Optimistic Futurist: Why today’s students need our support
For the next two minutes or so reading time, I intend to shock you with information, increase your anxiety about the future of our society, and tell you what you can do about it. The focus is our often criticized K-12 education system, which some describe as a boat run aground, and others say has been torpedoed. Instead, it may help to examine the passengers.
As of fall 2014, about 50 million students attend public elementary and secondary schools – one out of every six Americans. An additional 5 million students attend private schools.
The kids who go to these schools have very different lives than you and I did at that age. The changes make the process of education much more challenging.
There are three main areas of change – rising numbers of single parent homes, rising number of neurological birth defects, and rising number of students who speak English as a second language.
In 1970, one in 10 children born in the United States was born to an unmarried woman. By 2013 that number had risen to four out of 10. Add to that the children living with one parent as a result of divorce. The total of these two groups results in 20 million children being raised in single-parent households out of the total of 55 million students.The students’ need for support increases.
Now add to this picture the fact the number of students whose primary language is not English. The percentage doubled between 1991 and 2001, and has continued to climb. Today, the national average is one in 11 students is speaking English as a second language, with some school districts having far more. In Rowan County there are currently 30 different languages represented, with Spanish the largest language group. The student’s need for support increases.
Now pile on the increase in the number of “special education” students, which now sits at around one in 10 members of the student body. Broadly stated, there are two kinds of special education students – those with visible birth defects and the ones you don’t see, like autism and or learning disabilities.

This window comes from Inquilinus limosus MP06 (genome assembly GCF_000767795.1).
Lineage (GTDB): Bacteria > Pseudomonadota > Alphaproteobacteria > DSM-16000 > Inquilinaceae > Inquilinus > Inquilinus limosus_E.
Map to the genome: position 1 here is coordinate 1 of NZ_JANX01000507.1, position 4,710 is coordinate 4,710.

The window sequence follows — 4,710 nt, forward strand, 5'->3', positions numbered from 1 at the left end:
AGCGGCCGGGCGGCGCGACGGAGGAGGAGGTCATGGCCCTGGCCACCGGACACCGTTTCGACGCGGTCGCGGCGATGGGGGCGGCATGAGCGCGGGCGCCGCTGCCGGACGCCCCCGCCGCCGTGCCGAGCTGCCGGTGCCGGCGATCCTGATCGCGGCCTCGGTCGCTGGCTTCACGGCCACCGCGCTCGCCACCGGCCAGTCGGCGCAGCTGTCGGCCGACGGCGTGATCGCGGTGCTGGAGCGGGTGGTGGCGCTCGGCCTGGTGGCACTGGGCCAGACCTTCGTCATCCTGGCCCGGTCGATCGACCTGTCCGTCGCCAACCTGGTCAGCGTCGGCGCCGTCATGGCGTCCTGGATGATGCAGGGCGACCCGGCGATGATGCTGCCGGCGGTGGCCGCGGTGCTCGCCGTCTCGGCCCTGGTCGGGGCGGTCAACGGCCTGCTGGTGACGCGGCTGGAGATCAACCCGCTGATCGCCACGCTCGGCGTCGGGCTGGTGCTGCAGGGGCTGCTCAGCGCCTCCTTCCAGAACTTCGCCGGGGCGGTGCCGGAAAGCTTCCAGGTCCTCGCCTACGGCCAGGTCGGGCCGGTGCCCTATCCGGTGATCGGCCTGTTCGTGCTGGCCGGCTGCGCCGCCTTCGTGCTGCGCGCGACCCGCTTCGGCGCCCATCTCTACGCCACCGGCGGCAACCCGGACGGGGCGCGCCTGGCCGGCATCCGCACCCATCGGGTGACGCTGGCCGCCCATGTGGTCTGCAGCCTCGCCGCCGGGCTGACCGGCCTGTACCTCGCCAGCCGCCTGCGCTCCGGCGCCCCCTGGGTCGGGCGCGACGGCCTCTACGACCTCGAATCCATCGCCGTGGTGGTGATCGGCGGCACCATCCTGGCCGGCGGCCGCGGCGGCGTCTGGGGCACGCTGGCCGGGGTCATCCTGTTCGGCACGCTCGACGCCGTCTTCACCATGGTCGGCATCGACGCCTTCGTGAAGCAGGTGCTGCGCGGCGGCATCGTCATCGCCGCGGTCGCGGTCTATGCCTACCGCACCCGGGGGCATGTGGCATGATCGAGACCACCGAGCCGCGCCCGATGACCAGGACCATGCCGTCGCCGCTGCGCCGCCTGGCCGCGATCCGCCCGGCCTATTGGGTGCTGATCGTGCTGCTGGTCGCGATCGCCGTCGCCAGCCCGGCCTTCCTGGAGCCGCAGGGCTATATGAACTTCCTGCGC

The invisible ones appear to be rising faster. For example, according to the Centers for Disease Control (CDC) autism has gone up 30 percent between 2012 and 2014. One interesting fact is that by far most of the students requiring special help are boys. Environmentally caused birth defects seem to hit boys harder than girls.
Again, the student’s need for support increases.
To summarize: Today’s classrooms have more children living in single-parent homes, more who are being educated in a language different than their parents, and more who are defined as needing special education assistance. It adds up to a real challenge. Now think about the fact that North Carolina ranks 48th out of the states in per-pupil funding and since 2009 has eliminated 3,470 positions from the school systems statewide.
There is a role for you in this. You can do everything from delivering a guest lecture to being a supervisor of an extracurricular club or working as a classroom volunteer. Volunteers are particularly needed with skills in foreign language, science and math.
You can reach out to the Rowan schools at their website http://www.rss.k12.nc.us/volunteer.
In to volunteer with the Kannapolis city schools, you reach out to the individual principal.
You can sign up for a regular daily or weekly assignment, or just special events, so that your volunteer work can fit into your other schedules. Be advised that due to the rare but well publicized issues which have occurred nationally when adults took advantage of children, there is a process of background checks you have to go through before you are given your assignment.
Every school system I talked to did make an important point — many volunteers make commitments and then do not honor them. Walk your talk.
We can moan about how our society is falling apart, and do nothing. Or as responsible adults have done since the beginning of time, we can step up. The one thing we should not do is blame the kids — they did not make this situation. If they are floundering, it is up to us to throw them a life ring.
Francis Koster lives in Kannapolis. To see the sources of facts used in this article, and learn of other successful money and life saving programs that can be implemented locally to create a better future for our country, go to www.TheOptimisticFuturist.org